Like Waves on a Beach

Within fandom1 there are many questions that are always being asked: What is the nature genre? What exactly is fantasy? What exactly is science fiction? What role does escapism play in all this? What value does short fiction have? And so on. These questions are asked often by younger2 members of fandom because they haven’t answered these questions for themselves. This conversation is good. These are the very questions which define fandom and give it its shape. The continued reassessment of whatever fandom is means that it continues. They are also questions whose answers aren’t constants and do resist objective analysis. So the lack of any really tangible answers mean that the questions will be asked again. These questions are like waves whose rhythms are dictated by the wind.

Often the old answers will be repeated and rephrased by participants unaware that their answer is old. I don’t have a problem with that. Their responses, if independently arrived at, will be original and their own.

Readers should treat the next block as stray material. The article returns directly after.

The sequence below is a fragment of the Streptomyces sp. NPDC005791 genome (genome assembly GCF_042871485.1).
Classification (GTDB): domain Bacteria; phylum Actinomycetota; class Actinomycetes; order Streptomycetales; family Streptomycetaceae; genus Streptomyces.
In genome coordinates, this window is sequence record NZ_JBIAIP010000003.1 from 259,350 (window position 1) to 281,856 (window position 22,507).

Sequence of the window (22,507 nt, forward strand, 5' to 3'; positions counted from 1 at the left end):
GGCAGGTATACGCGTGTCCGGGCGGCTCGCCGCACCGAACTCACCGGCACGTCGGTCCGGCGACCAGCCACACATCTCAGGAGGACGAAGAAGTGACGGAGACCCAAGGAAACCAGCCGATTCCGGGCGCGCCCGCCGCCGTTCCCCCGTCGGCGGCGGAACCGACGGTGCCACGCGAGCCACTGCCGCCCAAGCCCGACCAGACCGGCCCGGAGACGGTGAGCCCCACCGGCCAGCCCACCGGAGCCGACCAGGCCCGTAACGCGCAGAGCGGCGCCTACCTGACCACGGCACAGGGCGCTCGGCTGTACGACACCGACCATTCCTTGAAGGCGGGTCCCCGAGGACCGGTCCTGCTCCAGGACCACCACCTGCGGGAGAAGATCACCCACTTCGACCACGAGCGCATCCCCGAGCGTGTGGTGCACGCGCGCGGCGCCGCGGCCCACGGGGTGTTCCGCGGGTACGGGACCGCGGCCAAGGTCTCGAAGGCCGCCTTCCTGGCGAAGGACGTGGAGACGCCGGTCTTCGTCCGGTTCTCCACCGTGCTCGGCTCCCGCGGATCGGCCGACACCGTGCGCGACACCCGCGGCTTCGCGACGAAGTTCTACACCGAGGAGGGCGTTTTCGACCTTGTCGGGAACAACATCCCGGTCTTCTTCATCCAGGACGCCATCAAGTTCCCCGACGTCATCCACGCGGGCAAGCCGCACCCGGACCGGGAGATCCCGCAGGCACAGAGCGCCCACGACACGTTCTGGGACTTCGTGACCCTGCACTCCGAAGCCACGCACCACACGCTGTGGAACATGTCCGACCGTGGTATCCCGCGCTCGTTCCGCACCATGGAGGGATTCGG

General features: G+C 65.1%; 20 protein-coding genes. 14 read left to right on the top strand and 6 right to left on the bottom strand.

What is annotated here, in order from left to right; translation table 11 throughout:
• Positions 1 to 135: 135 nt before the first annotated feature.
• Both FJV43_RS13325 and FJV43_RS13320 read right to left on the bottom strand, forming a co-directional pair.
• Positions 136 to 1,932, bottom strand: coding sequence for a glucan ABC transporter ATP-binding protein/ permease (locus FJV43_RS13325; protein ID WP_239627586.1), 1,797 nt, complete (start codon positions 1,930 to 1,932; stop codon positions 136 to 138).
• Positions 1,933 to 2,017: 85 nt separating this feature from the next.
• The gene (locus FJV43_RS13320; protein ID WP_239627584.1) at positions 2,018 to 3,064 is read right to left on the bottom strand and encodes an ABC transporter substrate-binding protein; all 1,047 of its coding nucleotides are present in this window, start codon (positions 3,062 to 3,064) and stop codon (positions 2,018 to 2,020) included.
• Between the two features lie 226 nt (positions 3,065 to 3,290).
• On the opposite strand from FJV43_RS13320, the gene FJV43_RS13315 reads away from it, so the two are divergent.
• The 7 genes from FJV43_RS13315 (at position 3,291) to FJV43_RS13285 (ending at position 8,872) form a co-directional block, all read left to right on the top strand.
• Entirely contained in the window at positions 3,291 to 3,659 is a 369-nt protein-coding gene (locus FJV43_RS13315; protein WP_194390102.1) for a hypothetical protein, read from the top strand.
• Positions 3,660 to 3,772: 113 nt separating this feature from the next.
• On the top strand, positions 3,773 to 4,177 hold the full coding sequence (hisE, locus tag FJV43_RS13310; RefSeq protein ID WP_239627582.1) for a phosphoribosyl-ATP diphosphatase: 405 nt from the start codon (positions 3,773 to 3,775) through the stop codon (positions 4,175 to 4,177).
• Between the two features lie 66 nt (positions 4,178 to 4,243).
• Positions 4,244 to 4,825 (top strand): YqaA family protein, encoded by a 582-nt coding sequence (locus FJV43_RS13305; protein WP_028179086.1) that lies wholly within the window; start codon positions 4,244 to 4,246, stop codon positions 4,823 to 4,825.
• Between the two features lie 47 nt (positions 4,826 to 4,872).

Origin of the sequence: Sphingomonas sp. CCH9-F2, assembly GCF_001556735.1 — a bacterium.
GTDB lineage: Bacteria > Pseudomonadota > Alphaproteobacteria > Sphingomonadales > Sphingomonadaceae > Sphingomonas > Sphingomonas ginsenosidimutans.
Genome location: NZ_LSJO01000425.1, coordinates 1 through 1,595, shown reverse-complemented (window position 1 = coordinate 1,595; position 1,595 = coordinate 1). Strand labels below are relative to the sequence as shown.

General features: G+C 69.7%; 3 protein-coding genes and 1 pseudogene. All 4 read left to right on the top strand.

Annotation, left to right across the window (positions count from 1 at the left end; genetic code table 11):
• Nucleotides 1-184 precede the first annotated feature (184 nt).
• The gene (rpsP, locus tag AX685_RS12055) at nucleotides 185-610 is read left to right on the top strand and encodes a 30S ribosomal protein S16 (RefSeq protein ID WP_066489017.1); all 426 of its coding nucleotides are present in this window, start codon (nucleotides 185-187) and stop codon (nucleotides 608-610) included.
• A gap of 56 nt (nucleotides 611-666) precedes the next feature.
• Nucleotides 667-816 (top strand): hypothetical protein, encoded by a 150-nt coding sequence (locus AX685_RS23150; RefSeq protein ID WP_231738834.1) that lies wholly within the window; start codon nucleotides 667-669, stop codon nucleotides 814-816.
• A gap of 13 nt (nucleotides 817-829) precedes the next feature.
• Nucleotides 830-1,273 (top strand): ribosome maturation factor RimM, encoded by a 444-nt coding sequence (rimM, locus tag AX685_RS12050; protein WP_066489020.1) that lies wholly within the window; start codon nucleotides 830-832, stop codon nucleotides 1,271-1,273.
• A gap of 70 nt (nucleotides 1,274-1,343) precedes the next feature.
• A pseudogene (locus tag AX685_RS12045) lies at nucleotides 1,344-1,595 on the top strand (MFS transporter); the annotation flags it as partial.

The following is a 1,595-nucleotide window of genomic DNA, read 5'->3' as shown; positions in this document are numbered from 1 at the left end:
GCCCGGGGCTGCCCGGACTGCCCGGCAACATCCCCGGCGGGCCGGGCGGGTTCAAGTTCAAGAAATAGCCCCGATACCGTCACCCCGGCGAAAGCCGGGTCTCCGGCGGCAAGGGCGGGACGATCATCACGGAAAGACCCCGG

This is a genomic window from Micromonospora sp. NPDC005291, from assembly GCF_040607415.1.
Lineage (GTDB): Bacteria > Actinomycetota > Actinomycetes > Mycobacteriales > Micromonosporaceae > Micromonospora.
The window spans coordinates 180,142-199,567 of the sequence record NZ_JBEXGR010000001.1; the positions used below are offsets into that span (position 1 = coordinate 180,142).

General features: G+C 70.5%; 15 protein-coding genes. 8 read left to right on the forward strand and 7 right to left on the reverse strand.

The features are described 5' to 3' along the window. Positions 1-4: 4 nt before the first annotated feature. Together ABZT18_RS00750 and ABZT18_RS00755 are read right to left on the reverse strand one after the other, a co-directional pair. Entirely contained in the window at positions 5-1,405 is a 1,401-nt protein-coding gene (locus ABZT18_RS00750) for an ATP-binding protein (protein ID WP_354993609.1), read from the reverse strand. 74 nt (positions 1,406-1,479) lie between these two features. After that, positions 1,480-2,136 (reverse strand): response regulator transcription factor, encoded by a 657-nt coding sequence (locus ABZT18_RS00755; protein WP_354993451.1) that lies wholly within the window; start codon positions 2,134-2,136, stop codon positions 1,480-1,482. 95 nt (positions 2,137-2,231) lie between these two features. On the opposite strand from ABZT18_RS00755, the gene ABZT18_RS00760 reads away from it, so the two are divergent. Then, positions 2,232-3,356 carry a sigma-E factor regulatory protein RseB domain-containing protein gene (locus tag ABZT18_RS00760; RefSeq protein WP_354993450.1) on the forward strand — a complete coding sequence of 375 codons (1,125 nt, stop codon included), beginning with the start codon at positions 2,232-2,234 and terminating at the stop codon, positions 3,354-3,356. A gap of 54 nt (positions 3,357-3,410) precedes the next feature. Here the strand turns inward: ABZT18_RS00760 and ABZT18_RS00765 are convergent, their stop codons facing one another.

What I do have problem with is older, more bullish members of fandom who have their answers wading into discussions to say that this has all be argued before and that we already have the answers to these questions. That may be so. But what’s happening there isn’t helpful. When for example the answer are: “We’ve tried that. It doesn’t work. There isn’t a market for it.”3 That’s not constructive, that’s claiming ownership of a question and one set of its answers. It’s often someone trying to shut down a discussion so that they aren’t contradicted or shown to be wrong. I’m not going to speculate on the reasons why people try and claim ownership of these questions… the probable answers aren’t pleasant and don’t add anything to my point here4.

I think that once you’ve found answers to some or all of the questions like this it’s time to stop trying to answer them. The questions aren’t going to go away, but the usefulness of your contributions to other peoples’ discussions about the answers will diminish with time. Your answers aren’t automatically invalid, and you may change your mind, but it is destructive to try and shut down these discussion because think you already have an answer. And, sadly, that’s something I see a lot of around fandom.

1 – An ugly word, but one that will do for now.
2 – Time spent in fandom and not actual age.
3 – Answers drawn from my guest blog post There is an untapped audience for SF magazines.
4 – Really. I’ve thought about it. Think about the possible reasons for yourself.

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